Planetesimals are the building blocks of terrestrial planets and their early atmospheres. Meteorites provide a link for understanding how the bulk compositions of planetesimals influence the compositions of exoplanet atmospheres. Here, we discuss our experimental approach to determining the composition of gases released as meteorites are heated under various conditions. This study has implications for the volatile inventory of planetary building blocks and the initial composition of terrestrial planet atmospheres.
In our first study, Thompson et al. (2021) heated powdered chondrite samples up to 1200°C under vacuum and measured the abundances of released volatiles as a function of temperature using a residual gas analyzer. They determined that if a planet’s bulk composition is similar to that of CM chondrites, its initial outgassed atmosphere should be water-rich with significant amounts of CO, CO2, H2, and H2S. To understand the outgassing behavior of heavier gaseous species like Na, Fe, and Ni, we analyzed the bulk composition of the material leftover (residues) from our heating experiments using wet chemistry. We ran the outgassing experiments under vacuum and under 1 atm pressure. We find that outgassing under these conditions produces significant amounts of Na and S, but Zn outgasses only under vacuum conditions. Na outgasses significantly faster than the chemical equilibrium models predict. We do not observe detectable changes in the Fe, Ni, Mn, or Co concentrations, which are predicted to outgas under these conditions. Although our experiments do not achieve equilibrium conditions, our results are generally consistent with model predictions and provide an experimentally determined boundary condition for the lower-temperature or lower-pressure paths, approximately simulating the initial heating phase during planet formation. These results provide a framework for understanding atmospheric formation and evolution, haze and cloud composition, and bulk composition of an exoplanet.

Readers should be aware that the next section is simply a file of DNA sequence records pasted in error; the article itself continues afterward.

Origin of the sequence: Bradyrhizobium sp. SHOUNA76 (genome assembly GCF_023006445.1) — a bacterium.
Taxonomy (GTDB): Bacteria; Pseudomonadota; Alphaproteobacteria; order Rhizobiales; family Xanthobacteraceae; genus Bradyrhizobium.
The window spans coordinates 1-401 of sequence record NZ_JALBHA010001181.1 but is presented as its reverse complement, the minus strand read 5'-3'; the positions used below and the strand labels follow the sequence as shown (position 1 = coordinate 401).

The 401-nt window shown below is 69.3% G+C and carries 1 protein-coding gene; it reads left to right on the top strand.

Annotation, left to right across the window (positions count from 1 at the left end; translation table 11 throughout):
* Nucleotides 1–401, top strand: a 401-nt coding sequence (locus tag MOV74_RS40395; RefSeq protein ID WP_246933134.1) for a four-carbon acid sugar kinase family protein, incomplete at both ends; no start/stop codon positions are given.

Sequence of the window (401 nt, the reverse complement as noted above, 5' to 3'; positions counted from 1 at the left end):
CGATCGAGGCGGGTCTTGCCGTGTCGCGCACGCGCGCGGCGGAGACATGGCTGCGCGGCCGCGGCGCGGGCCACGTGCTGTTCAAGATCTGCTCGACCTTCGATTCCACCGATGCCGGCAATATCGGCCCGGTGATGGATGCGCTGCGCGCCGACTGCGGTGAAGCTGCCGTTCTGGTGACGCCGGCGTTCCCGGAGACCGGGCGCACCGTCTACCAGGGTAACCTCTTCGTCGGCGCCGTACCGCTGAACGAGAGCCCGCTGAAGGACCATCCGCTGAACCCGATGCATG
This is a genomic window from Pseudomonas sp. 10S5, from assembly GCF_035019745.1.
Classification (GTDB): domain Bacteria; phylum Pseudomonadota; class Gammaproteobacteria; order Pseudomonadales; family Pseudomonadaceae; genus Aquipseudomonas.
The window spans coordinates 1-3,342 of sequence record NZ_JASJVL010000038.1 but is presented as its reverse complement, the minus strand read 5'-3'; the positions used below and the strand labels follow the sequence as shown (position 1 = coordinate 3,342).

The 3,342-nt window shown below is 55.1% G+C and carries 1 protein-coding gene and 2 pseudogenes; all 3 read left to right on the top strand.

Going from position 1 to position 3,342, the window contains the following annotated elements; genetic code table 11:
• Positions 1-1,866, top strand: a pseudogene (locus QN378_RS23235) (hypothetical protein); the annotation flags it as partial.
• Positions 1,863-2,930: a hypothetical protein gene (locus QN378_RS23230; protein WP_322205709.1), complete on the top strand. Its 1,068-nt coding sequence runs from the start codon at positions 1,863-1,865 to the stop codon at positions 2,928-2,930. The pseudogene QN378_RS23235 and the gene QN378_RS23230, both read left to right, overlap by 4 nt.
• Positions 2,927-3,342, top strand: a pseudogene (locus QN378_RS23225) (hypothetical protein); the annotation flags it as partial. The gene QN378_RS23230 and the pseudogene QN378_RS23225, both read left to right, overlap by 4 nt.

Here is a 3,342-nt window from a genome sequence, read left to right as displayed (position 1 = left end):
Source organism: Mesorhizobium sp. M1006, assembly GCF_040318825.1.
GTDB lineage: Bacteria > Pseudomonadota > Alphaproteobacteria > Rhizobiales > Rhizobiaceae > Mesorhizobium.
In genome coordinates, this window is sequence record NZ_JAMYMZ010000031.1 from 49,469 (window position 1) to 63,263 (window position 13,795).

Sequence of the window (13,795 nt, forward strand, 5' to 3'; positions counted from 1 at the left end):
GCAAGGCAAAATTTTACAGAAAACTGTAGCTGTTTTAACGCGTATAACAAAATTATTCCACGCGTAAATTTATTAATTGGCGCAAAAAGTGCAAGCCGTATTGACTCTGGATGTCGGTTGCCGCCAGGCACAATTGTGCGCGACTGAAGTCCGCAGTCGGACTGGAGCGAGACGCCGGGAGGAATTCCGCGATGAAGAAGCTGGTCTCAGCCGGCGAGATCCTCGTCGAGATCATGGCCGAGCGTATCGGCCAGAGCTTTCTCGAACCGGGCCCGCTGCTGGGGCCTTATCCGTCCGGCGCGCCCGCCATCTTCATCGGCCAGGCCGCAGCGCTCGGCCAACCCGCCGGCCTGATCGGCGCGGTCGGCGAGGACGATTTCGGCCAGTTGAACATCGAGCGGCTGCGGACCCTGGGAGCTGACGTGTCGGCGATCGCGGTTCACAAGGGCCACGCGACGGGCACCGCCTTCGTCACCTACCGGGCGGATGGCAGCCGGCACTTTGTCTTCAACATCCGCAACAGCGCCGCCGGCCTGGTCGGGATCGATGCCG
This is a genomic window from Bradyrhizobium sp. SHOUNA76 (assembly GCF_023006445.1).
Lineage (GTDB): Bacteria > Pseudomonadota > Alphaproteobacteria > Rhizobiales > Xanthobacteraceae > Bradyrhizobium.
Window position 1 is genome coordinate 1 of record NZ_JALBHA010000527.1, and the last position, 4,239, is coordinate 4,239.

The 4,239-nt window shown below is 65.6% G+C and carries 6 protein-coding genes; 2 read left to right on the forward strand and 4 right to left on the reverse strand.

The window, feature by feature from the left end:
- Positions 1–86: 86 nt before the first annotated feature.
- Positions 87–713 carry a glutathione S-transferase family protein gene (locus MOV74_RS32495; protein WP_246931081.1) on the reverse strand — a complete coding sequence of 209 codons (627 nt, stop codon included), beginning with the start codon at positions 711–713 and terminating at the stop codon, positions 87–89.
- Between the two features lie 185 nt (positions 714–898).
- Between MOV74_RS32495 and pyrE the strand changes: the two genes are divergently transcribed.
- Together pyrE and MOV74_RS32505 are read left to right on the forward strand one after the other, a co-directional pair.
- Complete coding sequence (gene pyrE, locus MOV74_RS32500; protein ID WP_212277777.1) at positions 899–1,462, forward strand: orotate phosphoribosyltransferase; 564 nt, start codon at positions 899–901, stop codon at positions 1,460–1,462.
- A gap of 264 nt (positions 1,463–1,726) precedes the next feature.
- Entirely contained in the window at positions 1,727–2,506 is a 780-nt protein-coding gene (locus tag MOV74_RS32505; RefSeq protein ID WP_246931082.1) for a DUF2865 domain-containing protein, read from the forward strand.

We focused these first studies on CM chondrites because they are some of the most volatile rich meteorites available and because they are similar in composition to the Sun’s photosphere. Future studies will analyze a wider range of meteorites (e.g., additional carbonaceous chondrites along with enstatite and ordinary chondrites) and we are exploring avenues to improve our experimental technique.
Reference: Thompson, M.A., et al. Composition of terrestrial exoplanet atmospheres from meteorite outgassing experiments. Nat Astron 5, 575–585 (2021). https://doi.org/10.1038/s41550-021-01338-8.